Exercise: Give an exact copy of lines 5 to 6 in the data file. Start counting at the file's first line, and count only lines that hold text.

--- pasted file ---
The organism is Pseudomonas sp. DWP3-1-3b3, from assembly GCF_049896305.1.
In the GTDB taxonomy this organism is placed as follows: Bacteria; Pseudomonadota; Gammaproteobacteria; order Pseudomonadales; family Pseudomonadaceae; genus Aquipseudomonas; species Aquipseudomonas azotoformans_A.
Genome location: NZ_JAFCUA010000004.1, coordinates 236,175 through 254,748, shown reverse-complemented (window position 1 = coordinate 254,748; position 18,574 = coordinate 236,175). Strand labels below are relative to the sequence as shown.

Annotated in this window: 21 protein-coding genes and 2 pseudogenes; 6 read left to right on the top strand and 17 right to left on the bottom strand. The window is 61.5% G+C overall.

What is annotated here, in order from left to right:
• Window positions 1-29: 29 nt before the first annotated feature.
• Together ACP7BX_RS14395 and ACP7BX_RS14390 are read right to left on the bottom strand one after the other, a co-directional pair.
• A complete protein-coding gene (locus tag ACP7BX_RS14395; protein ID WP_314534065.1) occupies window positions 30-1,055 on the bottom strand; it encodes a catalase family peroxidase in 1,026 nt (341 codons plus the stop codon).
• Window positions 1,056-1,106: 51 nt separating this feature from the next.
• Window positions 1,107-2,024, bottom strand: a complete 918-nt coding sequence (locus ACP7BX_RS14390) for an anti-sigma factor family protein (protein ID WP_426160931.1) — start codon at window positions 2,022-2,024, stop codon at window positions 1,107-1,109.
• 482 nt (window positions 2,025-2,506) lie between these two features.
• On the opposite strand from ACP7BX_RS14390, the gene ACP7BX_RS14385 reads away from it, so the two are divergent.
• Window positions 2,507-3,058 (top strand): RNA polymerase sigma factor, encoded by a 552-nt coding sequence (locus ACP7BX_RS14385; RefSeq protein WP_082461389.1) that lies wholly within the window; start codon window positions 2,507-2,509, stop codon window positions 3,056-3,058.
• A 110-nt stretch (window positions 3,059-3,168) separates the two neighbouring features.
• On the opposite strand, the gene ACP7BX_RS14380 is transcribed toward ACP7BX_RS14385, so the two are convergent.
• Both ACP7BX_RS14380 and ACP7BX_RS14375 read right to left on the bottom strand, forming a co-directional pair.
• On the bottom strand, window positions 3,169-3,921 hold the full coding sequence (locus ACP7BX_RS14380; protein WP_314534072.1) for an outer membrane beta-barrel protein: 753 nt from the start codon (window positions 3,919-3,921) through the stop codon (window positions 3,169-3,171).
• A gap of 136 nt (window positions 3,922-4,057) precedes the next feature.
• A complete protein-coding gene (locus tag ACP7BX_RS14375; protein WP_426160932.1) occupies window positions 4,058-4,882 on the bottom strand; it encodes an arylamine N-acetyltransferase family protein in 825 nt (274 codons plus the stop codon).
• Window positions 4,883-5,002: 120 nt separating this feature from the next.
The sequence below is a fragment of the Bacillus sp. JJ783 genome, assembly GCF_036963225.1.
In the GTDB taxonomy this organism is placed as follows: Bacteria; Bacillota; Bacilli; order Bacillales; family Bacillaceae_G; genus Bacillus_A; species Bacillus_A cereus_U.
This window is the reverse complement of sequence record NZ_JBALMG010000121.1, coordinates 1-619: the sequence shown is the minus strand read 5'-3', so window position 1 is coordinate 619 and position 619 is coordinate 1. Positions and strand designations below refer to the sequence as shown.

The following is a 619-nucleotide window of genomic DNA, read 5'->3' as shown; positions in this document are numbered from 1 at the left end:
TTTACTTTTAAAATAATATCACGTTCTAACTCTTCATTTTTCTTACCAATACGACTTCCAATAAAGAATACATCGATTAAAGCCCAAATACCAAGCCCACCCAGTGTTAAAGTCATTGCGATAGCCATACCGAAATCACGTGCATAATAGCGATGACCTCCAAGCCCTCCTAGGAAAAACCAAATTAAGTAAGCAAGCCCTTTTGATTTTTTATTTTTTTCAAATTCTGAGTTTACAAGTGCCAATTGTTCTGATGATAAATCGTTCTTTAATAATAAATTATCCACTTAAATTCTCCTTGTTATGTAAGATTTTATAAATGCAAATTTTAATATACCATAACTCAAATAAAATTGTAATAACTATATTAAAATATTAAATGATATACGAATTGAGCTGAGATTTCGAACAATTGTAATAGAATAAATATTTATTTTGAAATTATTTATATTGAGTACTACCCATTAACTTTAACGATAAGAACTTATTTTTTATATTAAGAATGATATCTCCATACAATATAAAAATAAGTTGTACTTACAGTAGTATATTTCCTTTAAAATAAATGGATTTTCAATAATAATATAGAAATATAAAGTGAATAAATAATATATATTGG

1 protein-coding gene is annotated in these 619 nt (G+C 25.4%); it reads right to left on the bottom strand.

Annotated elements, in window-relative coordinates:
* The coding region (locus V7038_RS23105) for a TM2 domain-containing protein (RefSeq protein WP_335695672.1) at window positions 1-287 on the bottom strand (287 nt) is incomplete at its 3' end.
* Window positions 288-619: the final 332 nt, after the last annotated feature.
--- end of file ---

What is annotated here, in order from left to right:
• Window positions 1-29: 29 nt before the first annotated feature.